Harriet Monroe

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Harriet Monroe in 1920

Harriet Monroe (December 23, 1860 – September 26, 1936) was an American editor, scholar, literary critic, poet and patron of the arts.


  • A book of poems should have almost as many dedications as titles for the poet must always sing for some friend whether the friend knows it or not
    • Dedication 'You and I' Macmillan, New York October 1914
  • Poetry, perhaps the finest of fine arts, certainly the shynest and most elusive? ,poetry which must have listeners, which cannot sing into a void.
    • A Poets life, Seventy Years in Changing the World Macmillan, New York 1938

The New Poetry (1918)


The New Poetry - An anthology ed Monroe & Henderson Macmillan 1918

  • 'Verse libertines' pioneered the work to get rid of obstacles between that which hampered the poet and separated him from his audience, less a matter of rules and formulae , more a return of spirit.
  • What is new poetry? The difference is not mere details of form, measure rhyme schemes or diction, but a return to contemporary speech, thought, imagination and spiritual life, coupled with oriental (Japan & China) and cosmopolitan influences ,and a direction of vision, with perfection of form and delicacy of feeling.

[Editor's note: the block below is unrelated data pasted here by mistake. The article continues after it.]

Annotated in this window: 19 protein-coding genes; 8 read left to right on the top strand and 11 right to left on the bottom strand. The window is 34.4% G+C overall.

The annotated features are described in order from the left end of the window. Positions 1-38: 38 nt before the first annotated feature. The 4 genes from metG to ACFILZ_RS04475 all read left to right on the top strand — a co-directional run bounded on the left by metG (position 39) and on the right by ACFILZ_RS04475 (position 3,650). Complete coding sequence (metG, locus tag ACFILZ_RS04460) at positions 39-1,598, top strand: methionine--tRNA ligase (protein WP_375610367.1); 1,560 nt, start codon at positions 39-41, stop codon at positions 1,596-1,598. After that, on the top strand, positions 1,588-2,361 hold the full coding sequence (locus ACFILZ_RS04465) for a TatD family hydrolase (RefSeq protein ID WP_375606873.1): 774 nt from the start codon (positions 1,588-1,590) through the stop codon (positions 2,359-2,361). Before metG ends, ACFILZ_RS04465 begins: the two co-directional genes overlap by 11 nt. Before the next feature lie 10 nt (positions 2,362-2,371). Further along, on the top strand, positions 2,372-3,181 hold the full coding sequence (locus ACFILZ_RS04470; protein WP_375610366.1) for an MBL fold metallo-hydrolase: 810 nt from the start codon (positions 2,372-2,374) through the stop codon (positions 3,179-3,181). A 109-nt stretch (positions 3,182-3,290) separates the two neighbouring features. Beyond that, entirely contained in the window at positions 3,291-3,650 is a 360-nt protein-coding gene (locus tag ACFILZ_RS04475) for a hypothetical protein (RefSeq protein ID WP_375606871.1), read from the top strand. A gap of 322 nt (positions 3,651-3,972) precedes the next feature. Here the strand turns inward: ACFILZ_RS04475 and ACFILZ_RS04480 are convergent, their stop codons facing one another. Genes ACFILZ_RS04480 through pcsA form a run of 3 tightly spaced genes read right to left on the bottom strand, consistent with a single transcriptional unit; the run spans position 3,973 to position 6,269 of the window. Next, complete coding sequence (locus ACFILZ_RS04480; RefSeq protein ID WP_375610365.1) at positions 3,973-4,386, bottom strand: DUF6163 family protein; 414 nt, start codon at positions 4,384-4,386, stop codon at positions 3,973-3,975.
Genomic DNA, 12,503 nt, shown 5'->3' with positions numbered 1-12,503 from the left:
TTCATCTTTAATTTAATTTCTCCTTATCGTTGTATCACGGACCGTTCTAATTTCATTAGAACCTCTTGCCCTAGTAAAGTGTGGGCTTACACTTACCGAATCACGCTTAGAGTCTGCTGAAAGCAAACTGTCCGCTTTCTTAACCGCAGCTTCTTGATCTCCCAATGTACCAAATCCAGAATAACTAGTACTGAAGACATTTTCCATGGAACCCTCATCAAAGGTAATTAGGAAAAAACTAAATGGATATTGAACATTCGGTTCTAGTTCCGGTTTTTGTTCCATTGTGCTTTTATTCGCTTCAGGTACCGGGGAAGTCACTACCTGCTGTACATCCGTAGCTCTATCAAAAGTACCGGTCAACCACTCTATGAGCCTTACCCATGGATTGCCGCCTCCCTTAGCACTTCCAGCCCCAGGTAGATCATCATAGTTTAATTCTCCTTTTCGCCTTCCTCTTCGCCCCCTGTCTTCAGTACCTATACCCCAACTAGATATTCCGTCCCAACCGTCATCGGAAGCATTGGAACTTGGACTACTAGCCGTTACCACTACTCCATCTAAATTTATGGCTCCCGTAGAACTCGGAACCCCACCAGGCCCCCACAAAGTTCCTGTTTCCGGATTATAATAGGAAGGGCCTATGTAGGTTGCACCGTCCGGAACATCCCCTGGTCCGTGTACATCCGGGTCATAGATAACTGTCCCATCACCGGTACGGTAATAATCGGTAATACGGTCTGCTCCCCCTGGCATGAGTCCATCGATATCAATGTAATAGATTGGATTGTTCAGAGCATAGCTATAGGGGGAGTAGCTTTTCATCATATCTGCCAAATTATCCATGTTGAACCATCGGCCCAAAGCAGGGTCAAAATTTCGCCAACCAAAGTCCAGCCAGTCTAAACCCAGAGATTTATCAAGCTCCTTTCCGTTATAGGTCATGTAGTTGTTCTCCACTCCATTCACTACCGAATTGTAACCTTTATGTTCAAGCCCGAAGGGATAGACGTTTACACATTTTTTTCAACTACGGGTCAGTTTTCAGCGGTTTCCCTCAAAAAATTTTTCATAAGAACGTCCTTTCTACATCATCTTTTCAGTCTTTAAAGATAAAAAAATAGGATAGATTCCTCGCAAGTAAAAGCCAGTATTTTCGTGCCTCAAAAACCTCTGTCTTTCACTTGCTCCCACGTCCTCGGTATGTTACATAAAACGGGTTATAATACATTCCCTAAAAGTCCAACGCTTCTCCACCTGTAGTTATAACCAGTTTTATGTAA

Quotes about Harriet Monroe

  • Translators, again-the most abused and patient lot of folk on earth-are helpful in making us better acquainted; though we hope the time will soon come when citizens of the twenty-one republics will no longer need translators. There is no reason for our not speaking each other's language...We may recall also such friendly gestures as that of Harriet Monroe, who dedicated an entire number of her magazine, Poetry, to poets of Spanish America...
    • Muna Lee (writer) "Cultural Interchanges between the Americas" (1929) in A Pan-American Life: Selected Poetry and Prose of Muna Lee, edited and with biography by Jonathan Cohen
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